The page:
Is GOTV a universally applicable answer for campaigns to the challenge of fragmented audiences?

By Andreas Jungherr

In his recent book Ground Wars Rasmus Kleis Nielsen[i] offers an insightful look inside the workings of the Get-Out-the-Vote (GOTV) effort of Democratic candidates for US-congress during the campaign in 2008.  This detailed account of the goals, methods and actual practices of GOTV efforts is in and of itself interesting but it also offers insights to a much deeper and more decisive question present day campaigners face. Namely, how do campaigns and candidates effectively reach their potential voters in an age of abundant media choices, fragmented audiences and information saturation?  Personalized GOTV efforts, as described by Nielsen in his book, might offer a temporary answer. But an answer, as he will probably be the first to state, whose actual effectiveness over time, varying campaign contexts, and different countries has yet to be proven.

In its most basic form, GOTV holds the potential for political campaigns to cut out the middleman, the media, and to address potential voters directly, or as Nielsen puts it, to address potential voters “mediated by people rather than by traditional mass media”.[ii] It is easy to see why this is attractive to campaigners. They—more or less—reasonably hope that volunteers contacting potential voters might stay truer to the campaign’s message and talking points than journalists. Still, here I want to focus on another potential that GOTV might hold for campaigns: the potential to directly reach individuals in target demographics that hold special interest to the campaign.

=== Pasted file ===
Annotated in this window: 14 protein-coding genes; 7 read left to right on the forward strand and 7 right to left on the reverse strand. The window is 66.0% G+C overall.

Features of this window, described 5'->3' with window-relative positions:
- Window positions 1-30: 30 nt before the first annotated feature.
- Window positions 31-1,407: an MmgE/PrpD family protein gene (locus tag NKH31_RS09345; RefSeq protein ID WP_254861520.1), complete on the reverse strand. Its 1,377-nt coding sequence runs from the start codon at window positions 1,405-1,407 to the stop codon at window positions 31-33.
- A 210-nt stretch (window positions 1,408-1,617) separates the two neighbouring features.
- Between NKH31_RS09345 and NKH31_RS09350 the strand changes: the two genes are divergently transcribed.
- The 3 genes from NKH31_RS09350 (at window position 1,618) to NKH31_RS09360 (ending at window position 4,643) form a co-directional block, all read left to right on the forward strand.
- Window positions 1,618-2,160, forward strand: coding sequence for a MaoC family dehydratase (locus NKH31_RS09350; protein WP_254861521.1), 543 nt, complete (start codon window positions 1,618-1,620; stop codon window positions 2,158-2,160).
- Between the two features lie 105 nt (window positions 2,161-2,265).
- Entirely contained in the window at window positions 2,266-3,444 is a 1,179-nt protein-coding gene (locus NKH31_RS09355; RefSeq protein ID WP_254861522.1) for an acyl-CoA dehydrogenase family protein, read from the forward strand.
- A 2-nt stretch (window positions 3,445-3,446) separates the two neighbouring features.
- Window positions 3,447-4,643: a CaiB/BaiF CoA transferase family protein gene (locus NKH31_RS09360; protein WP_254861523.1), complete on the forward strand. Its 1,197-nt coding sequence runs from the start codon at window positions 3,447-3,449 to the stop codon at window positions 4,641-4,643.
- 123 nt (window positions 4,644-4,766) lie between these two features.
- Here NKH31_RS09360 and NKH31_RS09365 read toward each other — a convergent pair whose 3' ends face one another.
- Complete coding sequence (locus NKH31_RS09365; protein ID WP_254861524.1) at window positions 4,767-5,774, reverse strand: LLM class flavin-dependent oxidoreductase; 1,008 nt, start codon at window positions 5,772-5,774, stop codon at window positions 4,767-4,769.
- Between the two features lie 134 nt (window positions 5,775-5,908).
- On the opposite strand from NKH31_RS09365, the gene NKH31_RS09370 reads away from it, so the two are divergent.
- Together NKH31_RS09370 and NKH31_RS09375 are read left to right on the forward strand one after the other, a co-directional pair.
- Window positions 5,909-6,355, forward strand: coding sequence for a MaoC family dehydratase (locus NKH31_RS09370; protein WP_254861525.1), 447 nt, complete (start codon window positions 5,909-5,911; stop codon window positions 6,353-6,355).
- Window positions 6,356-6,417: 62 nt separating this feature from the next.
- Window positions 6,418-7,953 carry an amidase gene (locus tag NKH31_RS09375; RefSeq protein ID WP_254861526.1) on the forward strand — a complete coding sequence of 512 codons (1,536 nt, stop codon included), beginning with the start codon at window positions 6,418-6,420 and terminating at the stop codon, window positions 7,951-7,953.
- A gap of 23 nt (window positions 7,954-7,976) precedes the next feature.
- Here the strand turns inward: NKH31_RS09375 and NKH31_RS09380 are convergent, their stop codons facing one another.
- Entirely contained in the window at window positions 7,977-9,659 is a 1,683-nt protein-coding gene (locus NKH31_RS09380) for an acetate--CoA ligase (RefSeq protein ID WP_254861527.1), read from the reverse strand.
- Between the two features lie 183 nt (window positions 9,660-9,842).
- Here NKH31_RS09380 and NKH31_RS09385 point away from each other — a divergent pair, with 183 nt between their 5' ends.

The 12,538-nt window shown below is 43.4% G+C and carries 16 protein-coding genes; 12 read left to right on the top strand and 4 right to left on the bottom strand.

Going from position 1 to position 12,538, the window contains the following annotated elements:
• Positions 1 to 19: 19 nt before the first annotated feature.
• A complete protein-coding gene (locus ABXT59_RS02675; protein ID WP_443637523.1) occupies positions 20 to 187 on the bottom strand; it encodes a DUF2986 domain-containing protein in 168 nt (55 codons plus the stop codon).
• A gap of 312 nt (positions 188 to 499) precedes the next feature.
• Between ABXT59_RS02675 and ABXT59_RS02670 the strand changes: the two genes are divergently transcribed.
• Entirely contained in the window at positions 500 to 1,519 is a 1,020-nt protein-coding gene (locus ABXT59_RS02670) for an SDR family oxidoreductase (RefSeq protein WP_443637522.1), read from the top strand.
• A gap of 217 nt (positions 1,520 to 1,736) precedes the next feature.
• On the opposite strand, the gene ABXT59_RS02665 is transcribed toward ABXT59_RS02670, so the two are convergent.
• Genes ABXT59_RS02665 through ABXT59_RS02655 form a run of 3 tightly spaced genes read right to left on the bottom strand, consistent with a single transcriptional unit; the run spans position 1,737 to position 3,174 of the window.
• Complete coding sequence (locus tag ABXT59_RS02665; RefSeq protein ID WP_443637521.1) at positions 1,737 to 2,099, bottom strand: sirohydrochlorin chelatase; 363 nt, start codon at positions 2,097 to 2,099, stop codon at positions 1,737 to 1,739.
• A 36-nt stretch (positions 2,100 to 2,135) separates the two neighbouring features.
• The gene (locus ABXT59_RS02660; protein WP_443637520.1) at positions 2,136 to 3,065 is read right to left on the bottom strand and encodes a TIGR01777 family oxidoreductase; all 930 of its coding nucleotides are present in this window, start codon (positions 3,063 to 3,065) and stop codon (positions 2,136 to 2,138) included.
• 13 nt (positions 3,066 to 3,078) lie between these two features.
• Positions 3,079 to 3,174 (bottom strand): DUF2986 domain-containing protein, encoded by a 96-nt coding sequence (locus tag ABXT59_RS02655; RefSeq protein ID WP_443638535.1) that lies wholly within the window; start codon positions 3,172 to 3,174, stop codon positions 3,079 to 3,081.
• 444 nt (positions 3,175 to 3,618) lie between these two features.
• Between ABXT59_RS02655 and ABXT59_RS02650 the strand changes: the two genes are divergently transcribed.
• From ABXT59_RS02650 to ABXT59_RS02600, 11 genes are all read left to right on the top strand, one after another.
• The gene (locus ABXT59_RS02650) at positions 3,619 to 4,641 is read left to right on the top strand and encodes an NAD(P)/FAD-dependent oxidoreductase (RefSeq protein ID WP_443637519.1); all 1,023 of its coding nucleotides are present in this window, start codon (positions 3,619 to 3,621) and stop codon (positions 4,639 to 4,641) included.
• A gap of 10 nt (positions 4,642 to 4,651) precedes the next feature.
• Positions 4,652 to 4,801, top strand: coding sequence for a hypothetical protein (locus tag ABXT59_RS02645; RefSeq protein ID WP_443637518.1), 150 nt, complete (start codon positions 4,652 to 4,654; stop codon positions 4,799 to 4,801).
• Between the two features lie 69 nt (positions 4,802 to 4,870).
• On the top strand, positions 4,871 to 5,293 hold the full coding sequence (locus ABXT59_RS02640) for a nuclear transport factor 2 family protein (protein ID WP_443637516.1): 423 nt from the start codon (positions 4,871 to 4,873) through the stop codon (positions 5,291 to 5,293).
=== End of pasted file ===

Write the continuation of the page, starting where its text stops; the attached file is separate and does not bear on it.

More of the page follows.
Political campaigns in Western democracies face a similar challenge. Research tells campaigners that the individuals who are most likely to be influenced by campaign messages are not very interested in politics. As a consequence they do not follow politics in the news and are also not very likely to actively search for political information. In media environments that offer the audience little possibility to select content based on their interests this matters little. In a media environment with abundant content choices this matters a lot.[iii]  So campaigners face the challenge to cut through the media content of interest to their potential voters and reach them with their message, their candidate and their talking points. GOTV and personalized contact to voters through volunteers might offer an interesting solution to this challenge. This depends on the ability of campaigners to correctly identify their potential voters. So it comes down to the quality of a campaign’s database and the quality of the models it employs to make sense of the data.

One of the key factors determining the success of any GOTV effort, that emerges in Nielsen’s account, is the ability of organizers on a local level to identify doors and telephone numbers that offer volunteers access to individuals that correspond to the campaign’s target demographics. This means local access to a database with information on potential voters through an easily useable interface. As Nielsen shows, the Democratic National Congress (DNC) had worked very hard between 2004 and 2008 to allow campaigners access to a centrally maintained database containing detailed voter information. This effort is also a key part of another excellent recent analysis of the inner workings of Democratic campaigns in 2004 and 2008  by Daniel Kreiss.[iv] Both Nielsen and Kreiss show how much effort, funds, long-term planning and development Democrats spend to provide their campaigners in 2008 with a database containing easily accessible, locally relevant voter information. This ongoing development process provides the base of the successful Democratic GOTV effort of 2008 and the ability of the Democrats to identify and communicate with potential voters who otherwise would probably have not been in contact with campaign information.[v]